It comes and goes. Sometimes I’ll go weeks without a problem, other times I go weeks with the issue. I’m hoping to control it myself as I have been living with it for about 5 years now,and have had varied success with suppressing it. I personally believe that I can overcome it without medicine or further evaluation.

I’m frankly more concerned about @tan253 . Which is why I bothered to expose my problem with anxiety. Something I’m embarrassed by, but shouldn’t be.

Thanks as always for sound advice.

@tan253 . Good luck.

Peace n love.

Espiritus_Corvus's avatar

^^Yes, I understand. You and more than 50 million other Americans. And me as well, since I went into early retirement too young for Medicare by two years. But my advice is always from the viewpoint of what is proper care whether the person has the money or not. Maybe someday we will demand a proper and equitable national healthcare system that will provide this level of care for all. But if people aren’t aware of what proper care is, how will they demand it?

Espiritus_Corvus's avatar

Meditation has been mentioned on this thread. It is very good maintenance for sufferers of anxiety. Although in your present state, you might find it difficult to attain “Creative Conciousness”—an extremely restful and rejuvenating state—that is what the Pranas are for. After pranayama practice, I highly suggest meditation daily. It may be the non-medicinal answer to your anxiety.

Ten Simple Steps to Start a Meditation Practice

JLeslie's avatar

@tan253 Lately, I say that I’m so tired of having to be vigilant. I think that’s part of your problem too. You feel like the entire burden is on you to take care of your health, and know everything you need to know about laws and money, and you don’t trust the professionals to know their job or really care enough. That’s how it is for me anyway.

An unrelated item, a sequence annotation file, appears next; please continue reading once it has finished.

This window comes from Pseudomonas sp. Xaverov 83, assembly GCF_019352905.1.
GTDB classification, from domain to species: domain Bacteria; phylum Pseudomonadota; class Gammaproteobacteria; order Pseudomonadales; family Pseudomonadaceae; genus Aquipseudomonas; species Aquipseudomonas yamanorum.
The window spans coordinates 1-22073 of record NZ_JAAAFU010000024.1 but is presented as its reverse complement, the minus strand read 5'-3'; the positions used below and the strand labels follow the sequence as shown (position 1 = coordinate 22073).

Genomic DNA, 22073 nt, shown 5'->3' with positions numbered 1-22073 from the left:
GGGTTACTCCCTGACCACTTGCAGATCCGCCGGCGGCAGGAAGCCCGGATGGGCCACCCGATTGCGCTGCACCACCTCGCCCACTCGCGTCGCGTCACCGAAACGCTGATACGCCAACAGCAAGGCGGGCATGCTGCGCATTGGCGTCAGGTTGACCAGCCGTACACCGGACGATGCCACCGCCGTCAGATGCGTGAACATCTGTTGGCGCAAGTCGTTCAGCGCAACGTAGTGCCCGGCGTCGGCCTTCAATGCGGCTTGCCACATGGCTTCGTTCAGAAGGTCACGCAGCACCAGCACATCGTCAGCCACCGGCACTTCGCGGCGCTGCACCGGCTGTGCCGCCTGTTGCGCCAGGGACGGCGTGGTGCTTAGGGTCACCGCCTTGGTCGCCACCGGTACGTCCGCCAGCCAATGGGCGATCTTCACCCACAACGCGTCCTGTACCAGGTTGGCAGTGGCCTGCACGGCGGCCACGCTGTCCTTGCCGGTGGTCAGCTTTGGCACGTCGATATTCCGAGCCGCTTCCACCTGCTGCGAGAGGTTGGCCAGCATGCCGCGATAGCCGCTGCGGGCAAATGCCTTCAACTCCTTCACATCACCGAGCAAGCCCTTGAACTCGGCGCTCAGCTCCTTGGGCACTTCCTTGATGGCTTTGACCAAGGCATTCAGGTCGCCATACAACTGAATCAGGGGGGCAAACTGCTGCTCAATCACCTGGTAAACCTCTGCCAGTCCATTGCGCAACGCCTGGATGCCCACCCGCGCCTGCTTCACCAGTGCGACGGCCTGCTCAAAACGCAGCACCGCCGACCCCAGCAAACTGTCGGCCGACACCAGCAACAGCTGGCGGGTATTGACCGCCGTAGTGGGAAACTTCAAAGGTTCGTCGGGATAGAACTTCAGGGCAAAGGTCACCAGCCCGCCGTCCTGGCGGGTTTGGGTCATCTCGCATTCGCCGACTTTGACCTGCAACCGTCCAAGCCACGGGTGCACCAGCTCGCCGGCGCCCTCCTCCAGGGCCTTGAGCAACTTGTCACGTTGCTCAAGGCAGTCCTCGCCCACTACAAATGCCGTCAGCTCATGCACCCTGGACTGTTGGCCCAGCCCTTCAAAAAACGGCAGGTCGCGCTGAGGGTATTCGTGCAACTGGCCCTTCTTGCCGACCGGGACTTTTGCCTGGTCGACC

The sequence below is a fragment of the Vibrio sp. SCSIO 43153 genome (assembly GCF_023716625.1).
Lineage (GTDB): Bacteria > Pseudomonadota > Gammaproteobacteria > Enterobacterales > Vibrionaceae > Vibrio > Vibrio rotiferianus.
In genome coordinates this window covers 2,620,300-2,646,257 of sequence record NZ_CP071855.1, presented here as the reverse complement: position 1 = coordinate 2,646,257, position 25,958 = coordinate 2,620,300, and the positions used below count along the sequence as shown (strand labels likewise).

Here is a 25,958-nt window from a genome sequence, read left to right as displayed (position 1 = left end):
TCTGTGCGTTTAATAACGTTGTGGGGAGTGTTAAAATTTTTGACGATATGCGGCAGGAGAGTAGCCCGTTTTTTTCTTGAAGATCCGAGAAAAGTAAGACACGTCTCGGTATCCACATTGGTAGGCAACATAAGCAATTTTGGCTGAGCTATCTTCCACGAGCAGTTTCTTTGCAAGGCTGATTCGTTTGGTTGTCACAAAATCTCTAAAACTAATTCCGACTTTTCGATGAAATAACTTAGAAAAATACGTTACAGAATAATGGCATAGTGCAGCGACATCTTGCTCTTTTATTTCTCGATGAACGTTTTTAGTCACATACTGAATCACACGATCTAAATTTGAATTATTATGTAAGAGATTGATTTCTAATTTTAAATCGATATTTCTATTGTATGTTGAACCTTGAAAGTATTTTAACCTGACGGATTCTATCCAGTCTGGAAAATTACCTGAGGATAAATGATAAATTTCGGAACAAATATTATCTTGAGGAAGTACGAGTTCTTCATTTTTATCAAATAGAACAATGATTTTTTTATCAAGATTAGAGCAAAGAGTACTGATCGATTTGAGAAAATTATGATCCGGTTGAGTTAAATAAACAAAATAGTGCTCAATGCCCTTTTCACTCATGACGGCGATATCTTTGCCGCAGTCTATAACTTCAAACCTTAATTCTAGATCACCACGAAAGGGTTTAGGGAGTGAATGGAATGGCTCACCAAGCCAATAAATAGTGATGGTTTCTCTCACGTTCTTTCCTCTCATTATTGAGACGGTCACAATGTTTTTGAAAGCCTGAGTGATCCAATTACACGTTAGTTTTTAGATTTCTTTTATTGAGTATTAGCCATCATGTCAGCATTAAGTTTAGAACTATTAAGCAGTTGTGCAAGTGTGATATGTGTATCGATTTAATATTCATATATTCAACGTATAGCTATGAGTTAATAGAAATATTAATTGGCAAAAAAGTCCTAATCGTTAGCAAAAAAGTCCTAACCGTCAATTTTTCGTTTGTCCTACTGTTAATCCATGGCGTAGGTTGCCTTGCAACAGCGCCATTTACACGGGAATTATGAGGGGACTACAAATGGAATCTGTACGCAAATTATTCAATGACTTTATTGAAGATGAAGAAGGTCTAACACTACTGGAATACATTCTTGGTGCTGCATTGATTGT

Can you write items in your calendar and commit not to worry until the day planned to deal with it? Like with your sinus problem, you mark your calendar for day 4 on antibiotics, and if you don’t feel significantly better you ask for a different antibiotic to switch to. In between (days 1–3) you decide that another day sick the same as yesterday is no worse for you than the day before and you’re still living. If you get much worse during day 1–3 then all bets are off and you change the plan and go to the doctor ASAP. Try to compartmentalize more. The calendar might help you feel like you don’t have to be as on top of it or remembering and thinking about it all of the time. Put an alarm on the reminder.

Also, try to go with the most likely explanation first. Statistically, you are much much much more likely to be suffering from the sinus infection than a parasite from the neti pot. Every day people go swimming in lakes and ponds and oceans and pools not chlorinated well and they swallow and inhale water and they are fine.

Zaku's avatar

The question is about anxiety in general and the description is about a sinus infection. Hmm.

For the sinus infection, take the antibiotics, all of them as prescribed. Maybe add hot fluids such as chicken soup and tea to help drain the sinuses to relive sinus pressure.